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Trump considers bypassing Congress to cut capital gains tax on wealthy, report says

Key Points
  • The Trump administration is reportedly considering cutting capital gains taxes, which would primarily benefit the wealthy, Bloomberg reported Thursday, citing people familiar with the matter..
  • Administration officials are not all on board with the plan, according to Bloomberg.
  • Such a move would likely face legal challenges.
President Donald Trump in the Oval Office of the White House in Washington, DC.
Saul Loeb | AFP | Getty Images

President Donald Trump is considering bypassing Congress to cut capital gains taxes by changing the way they are calculated, Bloomberg reported Thursday, citing people familiar with the matter.

Under the plan, profits on investments would be indexed to inflation, Bloomberg reported. This would slash taxes primarily for wealthy investors selling assets like stock or real estate by not taxing income based on appreciation from inflation.

The change, which Bloomberg said would be enacted through an executive order or rule change, would likely face legal challenges. Administration officials are split over whether to pursue it, the report said.

The White House has not yet consulted the Justice Department on the legality of such a move, Bloomberg said.

The White House, Treasury, and Department of Justice did not immediately respond to CNBC's requests for comment.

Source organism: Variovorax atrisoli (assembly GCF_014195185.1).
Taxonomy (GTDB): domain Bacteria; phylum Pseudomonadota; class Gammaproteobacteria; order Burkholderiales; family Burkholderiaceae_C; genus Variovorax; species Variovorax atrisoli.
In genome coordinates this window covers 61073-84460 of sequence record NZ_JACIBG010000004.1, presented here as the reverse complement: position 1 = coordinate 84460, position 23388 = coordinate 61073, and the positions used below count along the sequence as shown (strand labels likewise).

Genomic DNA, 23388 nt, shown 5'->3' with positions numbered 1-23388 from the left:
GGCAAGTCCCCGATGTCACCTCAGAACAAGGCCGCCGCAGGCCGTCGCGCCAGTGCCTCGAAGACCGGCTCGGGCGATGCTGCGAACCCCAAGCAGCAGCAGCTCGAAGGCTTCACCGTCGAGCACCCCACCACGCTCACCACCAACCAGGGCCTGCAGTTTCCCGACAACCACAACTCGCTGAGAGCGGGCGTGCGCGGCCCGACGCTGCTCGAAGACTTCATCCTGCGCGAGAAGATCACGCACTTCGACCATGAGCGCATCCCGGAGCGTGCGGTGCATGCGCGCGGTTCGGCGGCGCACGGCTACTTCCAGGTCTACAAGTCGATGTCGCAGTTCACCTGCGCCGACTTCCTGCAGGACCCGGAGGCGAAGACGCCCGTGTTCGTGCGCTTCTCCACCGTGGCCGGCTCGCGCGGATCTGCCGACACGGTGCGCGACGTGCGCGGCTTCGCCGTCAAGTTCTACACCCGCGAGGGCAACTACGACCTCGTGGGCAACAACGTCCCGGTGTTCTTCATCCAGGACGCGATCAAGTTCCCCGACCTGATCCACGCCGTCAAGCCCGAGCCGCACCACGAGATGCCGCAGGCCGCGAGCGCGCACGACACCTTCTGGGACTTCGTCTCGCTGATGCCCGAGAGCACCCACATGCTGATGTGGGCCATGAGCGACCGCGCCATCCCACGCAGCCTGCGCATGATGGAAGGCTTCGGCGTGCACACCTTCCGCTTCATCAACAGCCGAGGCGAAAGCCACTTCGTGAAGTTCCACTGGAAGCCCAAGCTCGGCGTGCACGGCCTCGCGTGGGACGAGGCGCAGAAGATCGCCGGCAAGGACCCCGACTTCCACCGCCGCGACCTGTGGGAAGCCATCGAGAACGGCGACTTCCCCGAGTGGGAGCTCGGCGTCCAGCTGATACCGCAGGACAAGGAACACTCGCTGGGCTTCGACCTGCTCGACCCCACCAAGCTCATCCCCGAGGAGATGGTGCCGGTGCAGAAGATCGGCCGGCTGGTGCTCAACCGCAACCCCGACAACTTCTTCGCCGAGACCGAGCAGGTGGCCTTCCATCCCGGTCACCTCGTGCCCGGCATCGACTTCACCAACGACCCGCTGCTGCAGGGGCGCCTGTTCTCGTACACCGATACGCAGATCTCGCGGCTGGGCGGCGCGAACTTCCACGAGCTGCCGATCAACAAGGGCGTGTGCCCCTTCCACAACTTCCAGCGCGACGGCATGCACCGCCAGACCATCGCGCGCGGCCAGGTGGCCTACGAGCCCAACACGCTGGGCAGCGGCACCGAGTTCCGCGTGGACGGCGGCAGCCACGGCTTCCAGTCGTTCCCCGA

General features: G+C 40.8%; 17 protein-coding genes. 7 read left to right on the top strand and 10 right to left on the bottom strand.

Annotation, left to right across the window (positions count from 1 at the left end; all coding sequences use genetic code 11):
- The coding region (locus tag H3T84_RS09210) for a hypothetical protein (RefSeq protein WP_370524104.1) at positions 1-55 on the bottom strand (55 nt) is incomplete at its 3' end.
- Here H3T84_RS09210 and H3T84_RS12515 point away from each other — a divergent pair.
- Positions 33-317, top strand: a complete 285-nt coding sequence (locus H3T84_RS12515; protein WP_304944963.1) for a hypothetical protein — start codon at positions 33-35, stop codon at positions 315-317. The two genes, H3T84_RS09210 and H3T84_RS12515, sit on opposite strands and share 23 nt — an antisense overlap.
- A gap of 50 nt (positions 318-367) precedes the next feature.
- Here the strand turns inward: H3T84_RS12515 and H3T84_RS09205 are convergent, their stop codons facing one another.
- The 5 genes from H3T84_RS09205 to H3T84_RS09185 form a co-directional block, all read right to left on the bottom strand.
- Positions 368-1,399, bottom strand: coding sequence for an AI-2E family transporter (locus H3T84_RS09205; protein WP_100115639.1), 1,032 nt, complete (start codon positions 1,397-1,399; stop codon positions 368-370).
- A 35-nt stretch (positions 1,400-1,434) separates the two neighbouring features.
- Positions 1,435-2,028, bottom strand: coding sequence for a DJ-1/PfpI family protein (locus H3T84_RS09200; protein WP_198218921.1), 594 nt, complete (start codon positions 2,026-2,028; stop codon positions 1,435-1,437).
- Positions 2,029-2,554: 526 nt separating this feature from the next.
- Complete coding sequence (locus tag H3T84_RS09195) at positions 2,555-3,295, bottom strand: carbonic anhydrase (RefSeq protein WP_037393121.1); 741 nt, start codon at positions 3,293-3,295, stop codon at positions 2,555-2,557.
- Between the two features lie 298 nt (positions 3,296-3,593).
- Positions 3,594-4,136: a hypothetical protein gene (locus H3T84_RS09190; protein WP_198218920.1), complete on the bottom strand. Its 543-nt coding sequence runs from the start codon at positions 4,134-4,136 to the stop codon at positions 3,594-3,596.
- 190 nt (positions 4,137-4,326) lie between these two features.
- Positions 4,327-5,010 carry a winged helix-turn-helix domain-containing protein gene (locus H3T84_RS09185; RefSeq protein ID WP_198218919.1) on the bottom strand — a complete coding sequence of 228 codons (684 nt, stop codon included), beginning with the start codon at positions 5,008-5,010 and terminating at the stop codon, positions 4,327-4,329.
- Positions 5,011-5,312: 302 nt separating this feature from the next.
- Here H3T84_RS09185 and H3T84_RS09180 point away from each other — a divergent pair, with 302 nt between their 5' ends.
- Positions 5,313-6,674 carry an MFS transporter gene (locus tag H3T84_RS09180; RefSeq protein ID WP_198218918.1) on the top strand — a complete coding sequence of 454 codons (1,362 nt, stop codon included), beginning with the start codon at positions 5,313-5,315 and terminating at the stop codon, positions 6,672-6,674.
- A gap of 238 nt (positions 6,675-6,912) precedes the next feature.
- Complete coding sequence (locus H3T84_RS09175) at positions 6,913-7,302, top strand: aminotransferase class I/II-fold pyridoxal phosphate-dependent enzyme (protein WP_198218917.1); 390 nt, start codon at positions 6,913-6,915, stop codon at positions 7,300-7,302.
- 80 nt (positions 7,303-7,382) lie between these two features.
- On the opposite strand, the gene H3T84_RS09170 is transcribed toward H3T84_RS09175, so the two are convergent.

The Internal Revenue Service declined to comment.

Trump's chief economic advisor Larry Kudlow is a longtime proponent of lowering the capital gains tax, claiming it would raise revenue. Kudlow has reportedly floated the idea of cutting the tax through an executive order, according to The Wall Street Journal.

Treasury Secretary Steven Mnuchin told the Journal last year that the administration does not have a position on indexing capital gains, but he indicated openness to it.

"There's obviously a benefit to taxpayers because it lowers the tax," he said. "There's obviously a revenue impact associated with that."

Advocates of the plan within the administration are pushing to move forward prior to the 2020 presidential election, according to Bloomberg.

President George H.W. Bush's Treasury Department considered cutting the capital gains tax without Congress in 1992, but the department's lawyers said the government did not have the authority to do so, according to the Journal.

Several 2020 Democratic candidates, including Sens. Bernie Sanders, Amy Klobuchar and Corey Booker, support raising the capital gains tax.

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Politics

Attention Wall Street: Democrats are seeking higher taxes on capital gains

Key Points
  • Democrats want to raise taxes on the wealthy, but an increasing number find taxes on investment profits the most appealing target.
  • The growing blue-collar tilt of the Trump-era GOP base makes raising taxes on capital gains even more tempting.
  • One prominent Democratic pollster envisions a simple, potent question for voters: "Why is profit taxed less than earned income?"